When economic times are uncertain, people want to put their money in something solid. That helps explain why 80 percent of all $100 bills in circulation are now held outside of the United States. (That's up from only 30 percent back in 1980.) The steep rise in the number of $100 bills held overseas — close to two C-notes for every person on the planet — is a signal that people around the world recognize the dollar as the de facto global currency. They have confidence that if their local currency goes belly up, the dollar will hold steady.
It's not only individuals that are stuffing $100 bills under their mattresses for a rainy day — it's foreign governments, too. Governments don't stockpile physical dollars in their central banks, but they do buy up loads of U.S. Treasury Bonds and T-Bills, which are valued in dollars.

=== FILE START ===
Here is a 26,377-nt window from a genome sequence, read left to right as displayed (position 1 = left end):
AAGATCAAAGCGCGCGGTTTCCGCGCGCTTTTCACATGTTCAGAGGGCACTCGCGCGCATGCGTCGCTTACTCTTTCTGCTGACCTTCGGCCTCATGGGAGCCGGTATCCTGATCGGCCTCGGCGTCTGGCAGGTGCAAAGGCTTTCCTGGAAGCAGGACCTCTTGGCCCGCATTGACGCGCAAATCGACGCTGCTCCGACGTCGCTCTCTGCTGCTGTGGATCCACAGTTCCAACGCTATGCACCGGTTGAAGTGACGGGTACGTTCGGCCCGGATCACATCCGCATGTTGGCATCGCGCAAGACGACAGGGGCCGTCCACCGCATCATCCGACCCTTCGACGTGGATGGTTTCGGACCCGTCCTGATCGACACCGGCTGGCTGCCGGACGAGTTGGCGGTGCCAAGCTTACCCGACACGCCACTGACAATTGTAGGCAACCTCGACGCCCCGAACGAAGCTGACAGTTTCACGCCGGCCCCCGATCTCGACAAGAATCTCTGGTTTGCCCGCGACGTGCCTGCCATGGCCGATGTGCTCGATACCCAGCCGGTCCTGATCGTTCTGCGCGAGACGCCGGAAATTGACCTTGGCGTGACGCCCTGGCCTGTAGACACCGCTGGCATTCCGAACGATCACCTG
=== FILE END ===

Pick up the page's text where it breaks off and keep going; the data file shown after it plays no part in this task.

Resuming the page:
As of January 2020, Japan and China each owned more than $1 trillion in U.S. Treasury securities followed by the United Kingdom ($372 billion) and Brazil ($283 billion). According to the International Monetary Fund, more than 61 percent of the world's cash reserves are held in dollars. The euro is in second place at 20 percent.
When even an economic powerhouse like China holds a trillion U.S. dollars in reserve, that's a good sign that the dollar is still considered the "mightiest" of the global currencies.
The dollar wasn't always the world's de facto currency, though. So, what changed?